NEW YORK — Wall Street’s recent passion for high-dividend stocks is fading.
The stock market closed lower Wednesday, led by the same industry groups that had the biggest gains early in the year — rich dividend payers like power utilities and makers of consumer staples. Rising bond yields have been an important factor behind that shift.
That’s giving investors who want steady income an alternative to dividend-rich stocks like power utilities. More broadly, after this year’s powerful bull run, investors may be running out of reasons to keep plowing money into stocks.
The Dow Jones industrial average closed down 106.59 at 15,302.80. The S&P 500 fell 11.70 to 1,648.36. The Nasdaq lost 21.37 to 3,467.52.
A federal judge in Charleston Wednesday approved the settlement of a lawsuit challenging the $650 million deepening of the Savannah River shipping channel leading to Georgia’s ports.
U.S. District Judge Richard Gergel also thanked both sides for reaching a settlement in a case he said could have dragged through the courts for years.
Environmental groups sued last year, contending that deepening the 32-mile channel will dredge toxic cadmium from the river. Under the settlement, the Army Corps of Engineers would provide more environmental monitoring and the Georgia Ports Authority will provide millions of dollars for conservation work.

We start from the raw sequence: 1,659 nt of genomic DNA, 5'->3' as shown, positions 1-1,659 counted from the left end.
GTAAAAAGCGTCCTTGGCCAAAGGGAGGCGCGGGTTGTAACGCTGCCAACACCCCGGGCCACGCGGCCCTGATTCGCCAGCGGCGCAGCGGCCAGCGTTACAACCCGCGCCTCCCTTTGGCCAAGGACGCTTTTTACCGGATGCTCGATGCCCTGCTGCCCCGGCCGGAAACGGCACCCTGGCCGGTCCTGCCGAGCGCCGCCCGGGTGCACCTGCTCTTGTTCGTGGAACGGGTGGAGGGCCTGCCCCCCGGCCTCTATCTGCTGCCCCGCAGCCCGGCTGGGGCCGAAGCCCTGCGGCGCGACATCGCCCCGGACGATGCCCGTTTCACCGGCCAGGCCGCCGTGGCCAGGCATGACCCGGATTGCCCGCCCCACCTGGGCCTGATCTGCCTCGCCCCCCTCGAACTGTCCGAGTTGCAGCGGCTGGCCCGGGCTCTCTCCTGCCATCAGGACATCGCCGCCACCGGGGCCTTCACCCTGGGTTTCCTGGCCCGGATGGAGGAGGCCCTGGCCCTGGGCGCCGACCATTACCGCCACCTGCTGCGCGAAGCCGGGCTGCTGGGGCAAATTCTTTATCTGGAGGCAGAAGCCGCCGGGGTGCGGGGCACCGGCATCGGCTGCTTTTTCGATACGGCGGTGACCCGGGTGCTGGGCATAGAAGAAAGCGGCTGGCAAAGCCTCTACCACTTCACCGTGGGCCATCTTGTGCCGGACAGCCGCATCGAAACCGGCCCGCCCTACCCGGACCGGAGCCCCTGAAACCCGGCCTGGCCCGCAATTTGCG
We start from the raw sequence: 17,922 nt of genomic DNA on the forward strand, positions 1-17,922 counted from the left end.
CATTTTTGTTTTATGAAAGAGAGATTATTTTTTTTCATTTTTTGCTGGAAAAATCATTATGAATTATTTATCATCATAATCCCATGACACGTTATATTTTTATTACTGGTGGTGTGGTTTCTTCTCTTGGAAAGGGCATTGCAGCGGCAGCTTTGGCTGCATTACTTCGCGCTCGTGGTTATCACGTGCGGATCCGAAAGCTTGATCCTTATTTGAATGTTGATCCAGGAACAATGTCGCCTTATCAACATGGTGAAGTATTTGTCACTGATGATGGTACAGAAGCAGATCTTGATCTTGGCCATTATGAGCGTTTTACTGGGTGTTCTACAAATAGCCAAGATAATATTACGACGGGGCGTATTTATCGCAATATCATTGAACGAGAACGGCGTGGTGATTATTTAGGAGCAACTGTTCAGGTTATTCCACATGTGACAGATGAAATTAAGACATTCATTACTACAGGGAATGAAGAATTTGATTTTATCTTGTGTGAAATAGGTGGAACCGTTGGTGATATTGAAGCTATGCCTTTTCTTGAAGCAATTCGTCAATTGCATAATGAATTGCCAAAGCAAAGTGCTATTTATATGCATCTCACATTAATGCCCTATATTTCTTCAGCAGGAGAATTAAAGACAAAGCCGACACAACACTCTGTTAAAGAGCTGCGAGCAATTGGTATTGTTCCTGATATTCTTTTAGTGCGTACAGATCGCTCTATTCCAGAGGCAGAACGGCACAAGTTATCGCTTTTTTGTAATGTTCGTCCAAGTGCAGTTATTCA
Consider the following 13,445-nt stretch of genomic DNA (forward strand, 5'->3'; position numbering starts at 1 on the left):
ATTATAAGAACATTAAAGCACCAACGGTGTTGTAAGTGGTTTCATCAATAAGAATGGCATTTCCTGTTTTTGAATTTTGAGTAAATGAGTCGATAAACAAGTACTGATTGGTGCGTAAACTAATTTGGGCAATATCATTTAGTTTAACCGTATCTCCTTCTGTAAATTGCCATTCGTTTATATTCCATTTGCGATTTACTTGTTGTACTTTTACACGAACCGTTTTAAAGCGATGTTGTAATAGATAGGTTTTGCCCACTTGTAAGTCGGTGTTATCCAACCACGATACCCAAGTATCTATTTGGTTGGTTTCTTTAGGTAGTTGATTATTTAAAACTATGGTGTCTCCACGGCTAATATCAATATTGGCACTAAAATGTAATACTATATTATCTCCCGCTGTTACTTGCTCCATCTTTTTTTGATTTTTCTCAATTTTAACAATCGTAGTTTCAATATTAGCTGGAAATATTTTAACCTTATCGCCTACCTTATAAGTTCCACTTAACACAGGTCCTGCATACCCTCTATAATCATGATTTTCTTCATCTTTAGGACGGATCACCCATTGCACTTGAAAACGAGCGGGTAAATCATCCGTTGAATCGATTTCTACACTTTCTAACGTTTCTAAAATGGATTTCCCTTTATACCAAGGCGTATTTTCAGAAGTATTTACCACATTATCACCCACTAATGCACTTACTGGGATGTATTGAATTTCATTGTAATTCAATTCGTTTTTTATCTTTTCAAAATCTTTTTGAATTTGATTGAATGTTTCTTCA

The settlement also will transfer 2,000 acres of marsh to South Carolina.
RICHMOND, Va. — Chinese meat processor Shuanghui International Holdings Ltd. has agreed to buy Smithfield Foods for about $4.72 billion in a deal that will take the world’s biggest pork producer private.
Shuanghui owns a variety of global businesses and is China’s largest meat processing enterprise. Smithfield owns brands such as Armour, Farmland and its namesake. Under the agreement, there will be no closures at Smithfield’s facilities and locations.
Smithfield’s existing management team will remain in place, and Shuanghui also will honor collective-bargaining agreements in place with Smithfield workers.
WASHINGTON — Nasdaq has agreed to pay a $10 million penalty to settle federal civil charges after regulators said its systems and decisions disrupted Facebook’s public stock offering last year.
The Securities and Exchange Commission said Wednesday that the penalty is the largest ever imposed against an exchange. Nasdaq also has had to pay $62 million to investment firms that lost money because of the problems.
Facebook had its offering on May 18, 2012, but computer glitches threw the launch into chaos. The problems kept many investors from buying shares, selling them later or knowing whether their orders went through.
NEW YORK — The privately held company that owns the Empire State Building is a step closer to going public. According to a federal filing, enough shareholders approved a plan to turn the company into a publicly traded real estate investment trust.
Under the plan spearheaded by Malkin Holdings, which runs the iconic skyscraper, three companies would be consolidated and up to $1 billion would be raised by selling stock in a new company.